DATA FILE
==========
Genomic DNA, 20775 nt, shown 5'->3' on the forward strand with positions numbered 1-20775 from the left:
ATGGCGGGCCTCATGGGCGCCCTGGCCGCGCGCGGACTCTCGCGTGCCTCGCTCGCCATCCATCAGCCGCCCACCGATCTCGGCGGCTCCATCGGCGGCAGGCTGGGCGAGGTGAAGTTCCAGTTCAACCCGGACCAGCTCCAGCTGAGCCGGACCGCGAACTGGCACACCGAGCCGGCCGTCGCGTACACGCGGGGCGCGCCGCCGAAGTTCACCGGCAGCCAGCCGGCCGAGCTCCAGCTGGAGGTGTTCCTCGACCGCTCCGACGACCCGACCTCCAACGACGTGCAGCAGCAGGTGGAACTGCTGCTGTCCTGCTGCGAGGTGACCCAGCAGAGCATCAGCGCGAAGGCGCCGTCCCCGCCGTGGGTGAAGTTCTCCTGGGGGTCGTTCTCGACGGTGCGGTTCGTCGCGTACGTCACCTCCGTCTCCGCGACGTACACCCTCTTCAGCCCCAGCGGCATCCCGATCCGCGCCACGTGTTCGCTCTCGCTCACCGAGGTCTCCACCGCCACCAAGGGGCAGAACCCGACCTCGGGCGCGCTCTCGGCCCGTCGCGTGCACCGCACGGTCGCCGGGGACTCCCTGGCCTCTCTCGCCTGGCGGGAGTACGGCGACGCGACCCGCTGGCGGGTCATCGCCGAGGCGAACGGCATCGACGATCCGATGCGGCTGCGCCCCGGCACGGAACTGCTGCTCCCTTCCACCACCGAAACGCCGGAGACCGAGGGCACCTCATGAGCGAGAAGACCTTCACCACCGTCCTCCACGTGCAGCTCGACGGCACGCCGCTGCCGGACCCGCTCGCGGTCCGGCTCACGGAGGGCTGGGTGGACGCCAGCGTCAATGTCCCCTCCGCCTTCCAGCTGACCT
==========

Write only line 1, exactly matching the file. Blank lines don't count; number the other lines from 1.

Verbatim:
Genomic DNA, 20775 nt, shown 5'->3' on the forward strand with positions numbered 1-20775 from the left: